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What To Do With Unfamiliar Essay Prompts

The college discussions boards are sounding off over an SAT essay prompt last Saturday. Even the New York Times takes a moment to cover the issue. At hand, was an essay prompt asking students to discuss reality television.

Many students who had spent months away from television to study history, english, and literature, preparing themselves in all sorts of scholarly ways, were taken aback by the question. How were they supposed to answer a question about reality television when they don’t even watch television?

This seems like a good chance to chime in on what you do if you get a prompt asking you to discuss something you don’t know about. Whether it is about pop culture or an adage from an ancient philosopher, you need to be ready to tackle it- even if you have no clue about the topic.

The first thing you should do is avoid complaining. Rather than take to the message boards all upset, tell yourself that you can marshal your smarts to talk about whatever it is asking you to discuss. The big thing to remember is that the essay section is not measuring your knowledge of arcane details and unusual examples. It is testing your ability to write. This means that all you have to do is write a simple structured essay that answers the question.

The biggest mistake you can make is trying to do too much. Even if it is a subject you are not comfortable with, you will still probably have some opinion on what it is asking you. Even if you never watch reality television, you still probably have some feelings about whether it is a positive or negative part of the world. Once you’ve identified your opinion, ask yourself why you feel the way you do: what experience or set of knowledge brings you to your viewpoint? Don’t worry if it’s the best example, or if it answers the prompt precisely. What’s more important than the ideas is that you clearly express those ideas. Rather than fret over whether you make the most compelling argument, worry about whether you have a clear introductory paragraph, whether your examples are concisely explained, and wether you have  a simple concluding paragraph summing it up.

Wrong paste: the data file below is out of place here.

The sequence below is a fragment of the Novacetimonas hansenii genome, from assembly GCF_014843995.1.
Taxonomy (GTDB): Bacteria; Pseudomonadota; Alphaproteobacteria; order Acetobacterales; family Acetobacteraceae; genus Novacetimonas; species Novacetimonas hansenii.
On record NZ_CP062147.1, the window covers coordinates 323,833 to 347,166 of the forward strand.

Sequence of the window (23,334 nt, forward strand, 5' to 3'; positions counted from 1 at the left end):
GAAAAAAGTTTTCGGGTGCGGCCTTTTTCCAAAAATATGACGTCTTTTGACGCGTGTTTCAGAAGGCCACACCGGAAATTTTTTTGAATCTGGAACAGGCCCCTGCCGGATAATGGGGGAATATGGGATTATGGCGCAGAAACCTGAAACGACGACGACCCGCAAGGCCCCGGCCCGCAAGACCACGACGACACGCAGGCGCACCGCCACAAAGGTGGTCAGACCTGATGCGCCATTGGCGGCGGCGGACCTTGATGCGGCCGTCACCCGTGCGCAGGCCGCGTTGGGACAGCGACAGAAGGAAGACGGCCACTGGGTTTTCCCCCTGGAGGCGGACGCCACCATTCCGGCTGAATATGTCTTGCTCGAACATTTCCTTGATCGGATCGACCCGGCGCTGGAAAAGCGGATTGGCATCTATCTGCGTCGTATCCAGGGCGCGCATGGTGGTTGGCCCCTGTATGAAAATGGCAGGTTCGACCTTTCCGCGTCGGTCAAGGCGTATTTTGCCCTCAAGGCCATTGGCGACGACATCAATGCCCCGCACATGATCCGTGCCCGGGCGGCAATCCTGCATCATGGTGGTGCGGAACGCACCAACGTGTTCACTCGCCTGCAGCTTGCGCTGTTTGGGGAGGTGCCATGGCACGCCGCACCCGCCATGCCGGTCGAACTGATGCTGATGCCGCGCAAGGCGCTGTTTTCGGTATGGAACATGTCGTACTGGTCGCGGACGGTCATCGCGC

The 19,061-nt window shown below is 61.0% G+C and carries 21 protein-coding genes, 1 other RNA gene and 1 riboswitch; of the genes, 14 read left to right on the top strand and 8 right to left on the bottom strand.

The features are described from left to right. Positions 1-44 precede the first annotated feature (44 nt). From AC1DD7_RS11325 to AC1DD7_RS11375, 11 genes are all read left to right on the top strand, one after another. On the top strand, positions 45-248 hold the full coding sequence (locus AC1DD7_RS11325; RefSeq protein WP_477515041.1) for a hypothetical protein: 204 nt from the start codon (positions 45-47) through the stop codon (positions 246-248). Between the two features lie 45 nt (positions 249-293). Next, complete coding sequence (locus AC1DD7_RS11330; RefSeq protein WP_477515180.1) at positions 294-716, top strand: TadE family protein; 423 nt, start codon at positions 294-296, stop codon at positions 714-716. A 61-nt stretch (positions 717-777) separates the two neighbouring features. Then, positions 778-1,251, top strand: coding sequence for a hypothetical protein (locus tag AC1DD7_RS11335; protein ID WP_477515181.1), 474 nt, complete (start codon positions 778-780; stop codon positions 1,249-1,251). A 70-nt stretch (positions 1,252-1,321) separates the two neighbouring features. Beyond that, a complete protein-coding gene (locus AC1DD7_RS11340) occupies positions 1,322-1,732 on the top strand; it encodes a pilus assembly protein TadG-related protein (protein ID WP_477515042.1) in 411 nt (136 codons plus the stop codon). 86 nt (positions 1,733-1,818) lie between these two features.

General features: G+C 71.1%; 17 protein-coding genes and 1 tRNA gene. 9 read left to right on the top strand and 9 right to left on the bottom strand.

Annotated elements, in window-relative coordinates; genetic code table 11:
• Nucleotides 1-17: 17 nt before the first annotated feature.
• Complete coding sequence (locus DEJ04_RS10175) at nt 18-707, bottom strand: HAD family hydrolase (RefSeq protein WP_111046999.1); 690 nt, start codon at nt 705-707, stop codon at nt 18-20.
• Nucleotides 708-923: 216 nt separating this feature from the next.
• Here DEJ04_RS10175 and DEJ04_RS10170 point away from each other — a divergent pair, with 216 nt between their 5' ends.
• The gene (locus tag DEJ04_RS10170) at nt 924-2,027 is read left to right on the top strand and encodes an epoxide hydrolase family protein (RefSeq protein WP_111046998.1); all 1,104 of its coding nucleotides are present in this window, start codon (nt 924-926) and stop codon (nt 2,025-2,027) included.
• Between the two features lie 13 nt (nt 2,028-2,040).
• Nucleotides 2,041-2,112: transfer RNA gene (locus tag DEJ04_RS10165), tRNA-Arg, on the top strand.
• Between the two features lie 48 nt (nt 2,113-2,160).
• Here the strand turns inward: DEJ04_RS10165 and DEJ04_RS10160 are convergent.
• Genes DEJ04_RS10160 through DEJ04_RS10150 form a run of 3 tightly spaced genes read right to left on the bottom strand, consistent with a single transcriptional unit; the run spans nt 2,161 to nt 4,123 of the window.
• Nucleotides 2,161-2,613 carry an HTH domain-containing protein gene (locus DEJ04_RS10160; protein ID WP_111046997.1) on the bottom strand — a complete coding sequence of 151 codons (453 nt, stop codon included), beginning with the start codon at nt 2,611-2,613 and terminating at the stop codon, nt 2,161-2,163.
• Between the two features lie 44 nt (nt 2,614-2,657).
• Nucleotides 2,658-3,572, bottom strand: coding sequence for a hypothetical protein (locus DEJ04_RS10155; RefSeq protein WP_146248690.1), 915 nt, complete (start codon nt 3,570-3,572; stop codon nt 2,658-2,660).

So don’t get all worked up if you don’t have something brilliant to say. It’s much more important that whatever you say, you do so simply and clearly.


This post is titled, “What To Do With Unfamiliar Essay Prompts” It was written by Jon B., a writer on Top Test Prep’s team.

To learn more about Top Test Prep’s programs, call (800) 501 – Prep or visit TopTestPrep.com.

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